Later, the young American said, “I’m not happy with what happened but that’s life. I’m extremely disappointed because we were very, very close to winning the stage and I was close to keeping the yellow jersey.”
Riis said, “I don’t know how it happened. We had six seconds on Discovery with two kilometers to go. The others waited to see what would happen and I yelled at them to keep going to the finish as fast as they can, not to wait. If Dave hadn’t crashed, we could have won the stage.”
How it all shakes out
The controversial timing rules introduced last year helped every other squad with the lone exception of CSC, which finished just two seconds slower than Discovery Channel. T-Mobile was third at 35 seconds, but under the rules, lost only 30 seconds. Liberty Seguros was fourth 53 seconds slower, but lost 40 seconds instead.
“We made a good time trial in conditions that weren’t favorable for us,” said Liberty Seguros sport director Manolo Saiz. “We couldn’t go as fast in the first part because we didn’t want to lose any of the climbers. I believe we’ve made an extraordinary race and we’ve kept Roberto Heras in good position. Now we wait for the mountains.”
Phonak team boss Juan Fernandez said they were satisfied with fifth place. “We were hoping to be in the top five, so we’re right there,” he said. “We only had five riders coming through together, so perhaps we lost a little in the final section, but we were realistic before starting.”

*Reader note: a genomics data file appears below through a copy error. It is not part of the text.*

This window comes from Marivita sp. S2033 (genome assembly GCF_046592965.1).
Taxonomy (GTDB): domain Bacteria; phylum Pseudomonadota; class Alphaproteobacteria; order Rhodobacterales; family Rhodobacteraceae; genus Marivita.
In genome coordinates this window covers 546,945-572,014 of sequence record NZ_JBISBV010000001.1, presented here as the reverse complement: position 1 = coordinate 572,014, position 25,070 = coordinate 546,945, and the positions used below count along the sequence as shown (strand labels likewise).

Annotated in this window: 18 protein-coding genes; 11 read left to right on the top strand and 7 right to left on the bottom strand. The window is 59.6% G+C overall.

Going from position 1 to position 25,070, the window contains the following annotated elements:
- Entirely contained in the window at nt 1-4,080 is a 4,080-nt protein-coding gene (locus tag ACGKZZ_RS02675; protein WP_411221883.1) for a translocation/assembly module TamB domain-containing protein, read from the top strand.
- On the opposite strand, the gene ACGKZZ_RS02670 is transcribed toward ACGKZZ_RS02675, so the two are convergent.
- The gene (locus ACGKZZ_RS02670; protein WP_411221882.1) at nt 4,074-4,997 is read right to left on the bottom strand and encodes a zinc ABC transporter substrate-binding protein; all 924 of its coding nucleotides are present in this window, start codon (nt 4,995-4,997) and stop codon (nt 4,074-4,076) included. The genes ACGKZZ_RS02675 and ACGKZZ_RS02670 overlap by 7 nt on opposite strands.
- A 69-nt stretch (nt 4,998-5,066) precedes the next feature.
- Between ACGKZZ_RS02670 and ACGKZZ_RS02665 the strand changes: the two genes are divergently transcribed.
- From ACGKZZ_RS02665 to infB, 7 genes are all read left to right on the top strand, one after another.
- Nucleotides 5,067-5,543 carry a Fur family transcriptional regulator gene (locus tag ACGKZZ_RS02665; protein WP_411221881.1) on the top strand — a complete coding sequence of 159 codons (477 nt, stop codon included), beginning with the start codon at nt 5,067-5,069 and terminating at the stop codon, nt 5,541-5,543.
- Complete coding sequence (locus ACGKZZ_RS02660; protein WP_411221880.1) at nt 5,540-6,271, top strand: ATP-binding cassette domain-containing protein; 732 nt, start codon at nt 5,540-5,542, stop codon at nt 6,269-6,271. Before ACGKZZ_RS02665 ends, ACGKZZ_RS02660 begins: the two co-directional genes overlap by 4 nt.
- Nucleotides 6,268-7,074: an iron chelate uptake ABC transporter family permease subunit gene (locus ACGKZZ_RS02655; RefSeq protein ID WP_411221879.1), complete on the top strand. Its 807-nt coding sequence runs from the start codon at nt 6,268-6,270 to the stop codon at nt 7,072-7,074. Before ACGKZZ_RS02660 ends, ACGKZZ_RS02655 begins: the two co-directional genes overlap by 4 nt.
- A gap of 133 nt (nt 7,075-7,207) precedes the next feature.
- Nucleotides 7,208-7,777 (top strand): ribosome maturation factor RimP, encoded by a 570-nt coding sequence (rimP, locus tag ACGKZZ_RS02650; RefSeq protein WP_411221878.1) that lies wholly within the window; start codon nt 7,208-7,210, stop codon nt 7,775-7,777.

Over at Gerolsteiner, big Michael Rich was the man who did a lot of the heavy lifting for the German water boys. “We drove hard across the flat sections, but maybe it was too hard for some of the younger guys,” said Rich after his team finished eighth. “We did better than last year, when we were 16th, so eighth is a good result for us. We didn’t bring the same team here as we did when we won [the UCI ProTour TTT] in Eindhoven.”With the win, Armstrong regains his familiar position in the yellow jersey. Even at the post-race press conference, team boss Johan Bruyneel hinted the team might be willing to play hot-potato with the jersey, perhaps putting second-place George Hincapie into some breaks to see if they stick.
Armstrong said he expects a few days in the yellow jersey. With a string of relatively flat stages on the offing before hitting the Vosges later this week, Armstrong said he expects Quick Step to control the pace to set up star sprinter Tom Boonen, who’s already won two stages.“Boonen is clearly the fastest and he’s ambitious, he might be able to win five or six stages,” he said. “So maybe we can get some help from QuickStep.”A new Mark
The victory set the record for the fastest average stage speed, which was previously recorded at 55.152kph by Briton Chris Boardman in the 1994 prologue, but over the much shorter distance of 7.2km.Armstrong’s teammates also smashed the highest previous average speed for a Tour de France team time trial of 54.93 kph, clocked by Italian crew Gewiss-Ballan over the same distance in 1995.The fastest Tour road stage, excluding time trials, also ended in Blois and was won by Italian Mario Cipollini in 1999 at an average of 50.355kph.
Results – Stage 4 – Team Time Trial
1. Discovery Channel Team67.5km in 1:10:39 (57.324kph)
2. Team CSC, 00:02
3. T-Mobile Team, 00:35
4. Liberty Seguros – Wurth Team, 00:53
5. Phonak Hearing Systems, 01:31
6. Credit Agricole, 01:41
7. Illes Balears-Caisse D Epargne, 02:05
8. Gerolsteiner, 02:05
9. Fassa Bortolo, 02:19
10. Liquigas – Bianchi, 02:26
Results are posted.
1. Lance Armstrong (USA), Discovery Channel
2. George Hincapie (USA), Discovery Channel, 00:55
3. Jens Voigt (G), CSC, 01:04
4. Bobby Julich (USA), CSC, 01:07
5. Rubiera Jose Luis (Sp), Discovery Channel, 01:14
6. Yaroslav Popovych (Ukr), Discovery Channel, 01:16
7. Alexandre Vinokourov (Kaz), T-Mobile, 01:21
8. Benjamin Noval Gonzalez (Sp), Discovery Channel, 01:26
9. David Zabriskie (USA), CSC, 01:26
10. Ivan Basso (I), CSC, 01:26
Results are posted.